Monday, December 9, 2013

December 8 In Radio History

In 1928…In Nashville, George D. Hay used the term "Grand Ole Opry" for the first time when introducing the show to the WSM radio audience.

In 1940...the first NFL championship was broadcast on national radio. The Bears beat the Redskins, 73-0.

In 1941…A Presidential Address was delivered at 12:30 p.m. to a Joint Session of Congress by U. S. President Franklin D. Roosevelt, one day after the Empire of Japan's attack on the Pearl Harbor Naval Base in Hawaii. Roosevelt described the previous day as "a date which will live in infamy." Within an hour of the speech, Congress passed a formal declaration of war against Japan and officially brought the U.S. into World War II. Britain and Canada also declared war on Japan, although both countries already had been fighting World War II in Europe against Germany.

In 1943....The Doors' lead singer Jim Morrison was born. He died of heart failure in Paris on July 3, 1971 at 27.

In 1962…In New York City, disc jockey and promoter Alan Freed appeared at his payola trial and admitted to receiving money from record labels to play their songs on the air. He was found guilty, fined $300, and given six months probation, but the irreparable damage to his reputation and career had been done. Dick Clark, host of ABC-TV's "American Bandstand," was also questioned but was cleared of all charges.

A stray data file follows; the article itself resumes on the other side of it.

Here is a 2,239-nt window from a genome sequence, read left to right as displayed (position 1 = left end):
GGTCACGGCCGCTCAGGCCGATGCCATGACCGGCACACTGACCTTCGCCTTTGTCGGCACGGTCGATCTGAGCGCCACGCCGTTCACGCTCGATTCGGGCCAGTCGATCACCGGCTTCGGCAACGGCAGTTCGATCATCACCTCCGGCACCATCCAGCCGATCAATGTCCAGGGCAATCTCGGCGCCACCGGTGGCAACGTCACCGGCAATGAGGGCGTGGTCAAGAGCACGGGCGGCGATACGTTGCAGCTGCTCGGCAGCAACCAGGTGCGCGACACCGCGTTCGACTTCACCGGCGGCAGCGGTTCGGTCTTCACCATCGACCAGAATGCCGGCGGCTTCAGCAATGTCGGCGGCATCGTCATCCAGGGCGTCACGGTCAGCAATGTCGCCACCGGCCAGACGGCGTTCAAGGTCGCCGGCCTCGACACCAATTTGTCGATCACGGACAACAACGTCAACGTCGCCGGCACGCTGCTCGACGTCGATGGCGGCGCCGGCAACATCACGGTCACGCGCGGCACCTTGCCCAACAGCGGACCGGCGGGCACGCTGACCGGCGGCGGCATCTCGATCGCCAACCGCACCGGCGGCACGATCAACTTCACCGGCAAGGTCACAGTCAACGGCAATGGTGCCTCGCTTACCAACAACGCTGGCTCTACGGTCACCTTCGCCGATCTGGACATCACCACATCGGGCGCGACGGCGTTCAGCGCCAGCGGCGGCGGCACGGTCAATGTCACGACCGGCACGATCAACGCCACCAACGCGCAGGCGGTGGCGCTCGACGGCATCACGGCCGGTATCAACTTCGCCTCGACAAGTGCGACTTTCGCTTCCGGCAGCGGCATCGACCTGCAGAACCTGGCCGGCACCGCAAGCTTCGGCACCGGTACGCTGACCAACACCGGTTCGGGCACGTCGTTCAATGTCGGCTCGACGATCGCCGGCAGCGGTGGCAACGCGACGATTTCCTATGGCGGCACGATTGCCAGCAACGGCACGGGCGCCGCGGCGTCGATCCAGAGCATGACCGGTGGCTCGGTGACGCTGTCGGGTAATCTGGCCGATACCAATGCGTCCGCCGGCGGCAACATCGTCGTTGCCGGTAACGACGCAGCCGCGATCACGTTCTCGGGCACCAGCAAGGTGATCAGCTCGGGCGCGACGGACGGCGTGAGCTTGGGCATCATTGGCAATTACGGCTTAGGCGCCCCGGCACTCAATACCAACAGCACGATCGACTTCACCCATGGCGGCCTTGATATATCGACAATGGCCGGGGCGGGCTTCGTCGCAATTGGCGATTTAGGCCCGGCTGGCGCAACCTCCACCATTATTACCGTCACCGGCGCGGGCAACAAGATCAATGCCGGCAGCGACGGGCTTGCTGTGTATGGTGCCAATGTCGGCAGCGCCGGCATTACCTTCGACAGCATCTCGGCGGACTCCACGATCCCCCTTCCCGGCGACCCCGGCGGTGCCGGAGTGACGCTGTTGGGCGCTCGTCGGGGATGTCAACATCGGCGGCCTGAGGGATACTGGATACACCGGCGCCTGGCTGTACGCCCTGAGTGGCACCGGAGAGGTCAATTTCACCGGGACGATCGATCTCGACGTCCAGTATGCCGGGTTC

In 1962...New York newspaper strike begins - WABC FM goes all news

In 1980…Two months after his 40th birthday, John Lennon was murdered by Mark David Chapman, outside his home at the Dakota apartment building on the northwestern corner of 72nd Street and Central Park West in New York City. After approaching the former Beatle and calling his name, Chapman dropped into a combat stance and shot John in his chest, back and left arm. Lennon staggered into the porters' vestibule and was comforted by porter Jay Hastings, who covered him with his jacket and removed his glasses. Police were quickly summoned and took John to Roosevelt Hospital on West 59th Street. Doctors did everything they could to save him, but John Lennon was pronounced dead at 11:07 p.m. A sobbing Yoko Ono cried "Oh no, no, no, no ... tell me it's not true," and was led away in shock.

The 24-year-old Chapman remained at the scene, took out his copy of "The Catcher in the Rye" and read it until the police arrived and arrested him without incident.

Many Americans learned of the tragedy while watching ABC-TV's "Monday Night Football." Howard Cosell announced the news of the murder: "This, we have to say it, is just a football game, no matter who wins or loses. An unspeakable tragedy, confirmed to us by ABC News in New York City: John Lennon, outside of his apartment building on the West Side of New York City, the most famous perhaps of all of the Beatles, shot twice in the back, rushed to Roosevelt Hospital, dead on arrival."

After being denied parole multiple times, Lennon's killer remains in prison.

In 2004…Producer/former "American Bandstand" host Dick Clark was hospitalized in Los Angeles after suffering a stroke. Clark later reduced his workload and public profile but returned to Times Square for limited TV segments during the annual New Year's Eve celebrations. He died of a heart attack in April 2012.

  In 2012…Arnold Dean, a radio broadcaster for nearly 65 years and the host of WTIC-Hartford's "SportsTalk" show since 1976, died a day after he had his pacemaker replaced at age 82.

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